Olsson-sponsored Student Team Wins Top Honor

Joe Duggan, Communications

May 14, 2021

When Olsson sponsored a team of university students to design a data-driven platform for optimizing office space, we would have been happy with gold. But the students took it all the way to platinum.  

The University of Nebraska-Lincoln (UNL) team that developed the Olsson Building Use Efficiency Platform won the Platinum Project Award at the Design Studio 2021 Showcase. Our project was one of 20 sponsored by companies such as Kiewit, Hudl, TD Ameritrade, and Mutual of Omaha.

The Olsson-sponsored team consisted of three juniors and two seniors majoring in software engineering, computer science, mathematics, or management at UNL’s Jeffrey S. Raikes School of Computer Sciences and Management.

Last fall, Tyler Fritz, leader of Olsson’s Mechanical/Electrical team, asked the students to design a data analysis system that will allow the firm to better advise clients on creating or remodeling their office spaces. Tyler and Warren Humphrey, automation and technology industry expert, served as Olsson’s advisers to the UNL team.

“Holy cow, these students are really, really bright,” Tyler said. “We gave them a problem statement and a bunch of information and they immediately got going. They’ve developed something for us that we’re proud of.”

Companies know using space efficiently boosts worker productivity while saving construction, maintenance, and energy costs. Yet design decisions often can be based on instinct, anecdotal evidence, or guesswork.

The Olsson-sponsored team developed an end-to-end platform to collect, analyze, and display data on the indoor work environment and how it is used. The students researched the right sensors and designed a network that collects and analyzes anonymous information like temperature, humidity, light, and occupancy so designers can make better-informed decisions about existing or new office spaces. They ran a promising initial test of the platform at our office building in Lincoln’s West Haymarket.

UNL’s Design Studio is a capstone project that pairs qualifying students with industry partners to develop business solutions and solve real-world problems. Students spend an academic year doing research, writing code and applications, holding meetings, and delivering presentations before they submit a final project.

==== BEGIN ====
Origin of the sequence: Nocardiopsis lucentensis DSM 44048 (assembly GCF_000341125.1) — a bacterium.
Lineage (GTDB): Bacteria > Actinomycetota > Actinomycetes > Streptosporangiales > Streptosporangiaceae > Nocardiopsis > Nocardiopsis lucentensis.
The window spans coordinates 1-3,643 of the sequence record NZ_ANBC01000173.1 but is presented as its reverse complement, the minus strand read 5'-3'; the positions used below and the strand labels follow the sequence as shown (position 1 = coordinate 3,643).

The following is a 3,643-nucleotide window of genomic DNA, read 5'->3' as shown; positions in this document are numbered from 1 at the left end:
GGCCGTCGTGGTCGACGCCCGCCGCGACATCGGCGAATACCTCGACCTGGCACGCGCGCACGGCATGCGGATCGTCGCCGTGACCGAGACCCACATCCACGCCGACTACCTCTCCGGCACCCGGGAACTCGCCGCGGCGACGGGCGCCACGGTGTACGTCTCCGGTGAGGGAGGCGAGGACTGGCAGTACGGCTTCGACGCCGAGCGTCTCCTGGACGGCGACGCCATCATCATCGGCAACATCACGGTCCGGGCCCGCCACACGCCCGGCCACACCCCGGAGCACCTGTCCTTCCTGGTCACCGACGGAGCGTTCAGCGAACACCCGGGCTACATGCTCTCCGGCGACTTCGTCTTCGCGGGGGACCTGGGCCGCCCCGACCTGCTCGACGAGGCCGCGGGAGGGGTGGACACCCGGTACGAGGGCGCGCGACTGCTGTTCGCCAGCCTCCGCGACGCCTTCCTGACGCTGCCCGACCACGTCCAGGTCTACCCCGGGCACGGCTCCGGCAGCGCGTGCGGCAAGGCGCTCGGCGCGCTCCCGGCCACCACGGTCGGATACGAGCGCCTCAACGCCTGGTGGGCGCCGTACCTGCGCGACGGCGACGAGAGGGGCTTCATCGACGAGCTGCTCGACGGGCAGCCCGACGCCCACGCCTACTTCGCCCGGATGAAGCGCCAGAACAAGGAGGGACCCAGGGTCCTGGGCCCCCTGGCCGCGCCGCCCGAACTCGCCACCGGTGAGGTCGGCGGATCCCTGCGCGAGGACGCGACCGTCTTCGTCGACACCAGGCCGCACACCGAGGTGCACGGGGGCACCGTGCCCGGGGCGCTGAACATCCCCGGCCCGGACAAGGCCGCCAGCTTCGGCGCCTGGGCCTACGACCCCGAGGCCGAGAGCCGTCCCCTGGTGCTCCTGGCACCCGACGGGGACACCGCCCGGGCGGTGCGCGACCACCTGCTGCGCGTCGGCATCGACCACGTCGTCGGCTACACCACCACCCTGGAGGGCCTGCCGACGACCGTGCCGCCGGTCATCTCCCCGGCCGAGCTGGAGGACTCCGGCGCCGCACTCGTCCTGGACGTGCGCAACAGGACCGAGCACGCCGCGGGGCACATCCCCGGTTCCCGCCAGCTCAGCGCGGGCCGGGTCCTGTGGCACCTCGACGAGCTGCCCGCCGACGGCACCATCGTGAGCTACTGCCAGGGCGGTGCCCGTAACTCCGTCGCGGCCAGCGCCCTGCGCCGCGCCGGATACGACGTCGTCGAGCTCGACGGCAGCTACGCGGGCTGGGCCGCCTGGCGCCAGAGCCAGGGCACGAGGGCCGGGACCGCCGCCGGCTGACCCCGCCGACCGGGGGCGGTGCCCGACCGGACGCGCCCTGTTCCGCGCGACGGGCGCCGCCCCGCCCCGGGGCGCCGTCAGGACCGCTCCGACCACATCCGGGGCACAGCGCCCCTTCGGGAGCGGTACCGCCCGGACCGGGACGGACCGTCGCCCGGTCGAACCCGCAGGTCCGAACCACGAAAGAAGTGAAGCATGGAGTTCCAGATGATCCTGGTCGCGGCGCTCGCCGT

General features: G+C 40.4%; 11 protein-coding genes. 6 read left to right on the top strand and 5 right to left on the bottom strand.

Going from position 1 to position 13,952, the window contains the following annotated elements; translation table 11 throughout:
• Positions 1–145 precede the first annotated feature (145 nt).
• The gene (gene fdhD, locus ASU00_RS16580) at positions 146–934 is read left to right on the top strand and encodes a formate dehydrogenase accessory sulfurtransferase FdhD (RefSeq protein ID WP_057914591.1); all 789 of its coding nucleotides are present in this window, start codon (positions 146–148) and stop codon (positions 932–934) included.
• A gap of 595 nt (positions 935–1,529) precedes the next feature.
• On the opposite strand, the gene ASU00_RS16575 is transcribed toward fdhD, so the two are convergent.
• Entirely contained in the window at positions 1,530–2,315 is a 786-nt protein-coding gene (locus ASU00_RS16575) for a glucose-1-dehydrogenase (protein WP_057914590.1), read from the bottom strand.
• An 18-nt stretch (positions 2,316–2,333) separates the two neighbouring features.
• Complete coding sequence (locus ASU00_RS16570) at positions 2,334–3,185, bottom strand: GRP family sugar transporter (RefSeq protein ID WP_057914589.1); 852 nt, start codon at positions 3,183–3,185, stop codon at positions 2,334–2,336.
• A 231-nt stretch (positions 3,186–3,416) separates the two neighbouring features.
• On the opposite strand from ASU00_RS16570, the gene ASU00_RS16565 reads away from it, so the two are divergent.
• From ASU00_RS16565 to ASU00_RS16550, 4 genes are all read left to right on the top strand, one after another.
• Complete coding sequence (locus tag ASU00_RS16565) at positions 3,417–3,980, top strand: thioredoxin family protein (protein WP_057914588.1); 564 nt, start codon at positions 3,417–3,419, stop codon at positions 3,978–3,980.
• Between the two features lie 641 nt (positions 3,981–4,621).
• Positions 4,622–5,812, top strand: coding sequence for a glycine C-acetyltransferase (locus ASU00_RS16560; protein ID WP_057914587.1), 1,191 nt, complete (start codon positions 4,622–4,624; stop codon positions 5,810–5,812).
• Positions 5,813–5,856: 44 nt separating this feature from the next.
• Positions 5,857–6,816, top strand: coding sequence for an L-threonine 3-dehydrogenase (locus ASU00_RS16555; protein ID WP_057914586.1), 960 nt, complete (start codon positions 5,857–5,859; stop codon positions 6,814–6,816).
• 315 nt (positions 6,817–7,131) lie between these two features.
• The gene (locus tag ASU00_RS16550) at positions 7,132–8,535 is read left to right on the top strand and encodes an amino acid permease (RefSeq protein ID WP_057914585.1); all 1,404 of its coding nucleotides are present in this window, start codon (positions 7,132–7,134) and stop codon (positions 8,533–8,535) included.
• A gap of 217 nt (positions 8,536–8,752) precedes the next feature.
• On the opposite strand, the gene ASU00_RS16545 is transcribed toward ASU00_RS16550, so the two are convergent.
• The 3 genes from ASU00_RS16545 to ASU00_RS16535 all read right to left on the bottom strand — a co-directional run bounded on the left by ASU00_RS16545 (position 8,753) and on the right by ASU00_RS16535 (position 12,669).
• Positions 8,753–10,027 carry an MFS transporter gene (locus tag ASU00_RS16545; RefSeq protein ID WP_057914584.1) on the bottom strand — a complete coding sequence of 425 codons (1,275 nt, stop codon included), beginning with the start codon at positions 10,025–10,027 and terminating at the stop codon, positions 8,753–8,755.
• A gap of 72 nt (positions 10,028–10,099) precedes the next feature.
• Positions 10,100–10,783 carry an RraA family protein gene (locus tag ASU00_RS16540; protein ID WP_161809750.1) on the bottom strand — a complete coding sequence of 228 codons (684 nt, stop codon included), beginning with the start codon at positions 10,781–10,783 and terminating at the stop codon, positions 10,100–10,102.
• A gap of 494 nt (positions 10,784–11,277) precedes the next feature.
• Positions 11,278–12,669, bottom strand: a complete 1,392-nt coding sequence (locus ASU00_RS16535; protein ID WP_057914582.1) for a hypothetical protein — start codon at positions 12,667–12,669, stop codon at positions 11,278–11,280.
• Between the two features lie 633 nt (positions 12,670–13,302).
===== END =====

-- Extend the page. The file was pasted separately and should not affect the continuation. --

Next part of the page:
Members of the student team are Luke Bogus, Rachel Nordgren, Matthew Vavricek, Shreeya Vaitla, and Brian Reynolds. Several of the students said the greatest challenge – and greatest reward – of the Olsson project was getting to start with a blank slate.

“This project exceeded expectations,” said Brian, a junior computer science major from New York City. “The scope and meaningfulness of the project really made it something we were proud to work on.”

Finding the right sensors to link to a custom data hub and web application was just one unexpected challenge that added a satisfying degree of difficulty to the work, said Rachel, a junior software engineering major from Lincoln.

“I think the most valuable thing for me was Olsson came to us with this idea, but we really got to run with it,” she said. “We got to bounce our ideas off them, and they were flexible and responsive. They used their expertise to make sure we were adding the best features, but they let us design the application, which made it a super fun process.”

Luke, a senior from Columbus, Nebraska, who will soon be working in project management for a major corporation, said the project gave him the opportunity to hone skills like leadership and communication, which are not as easily learned in a classroom.

“Working in the Design Studio and with Olsson was really like getting to test-drive your career,” he said. “Not very often do you get to do that in college.”

It’s the second UNL Design Studio team Olsson has sponsored – in 2019-20 we worked with a group of students on an innovative groundwater data management project.

Tyler said he is confident the building efficiency platform can help Olsson better serve clients. Our engineering, design, and information technology staff are working with a small number of clients and project partners to further test and refine the system.

“It’s important to design teams,” Tyler said. “It’s information that’s important for owners looking to lease space, or looking to buy space, or who have a campus environment and want to know where is my space underutilized? And why is it underutilized?”

With the pandemic reshaping where and how we work, there clearly is a great deal of interest in finding the best use of the workplace. You might even say the right solution could be worth its weight in platinum.

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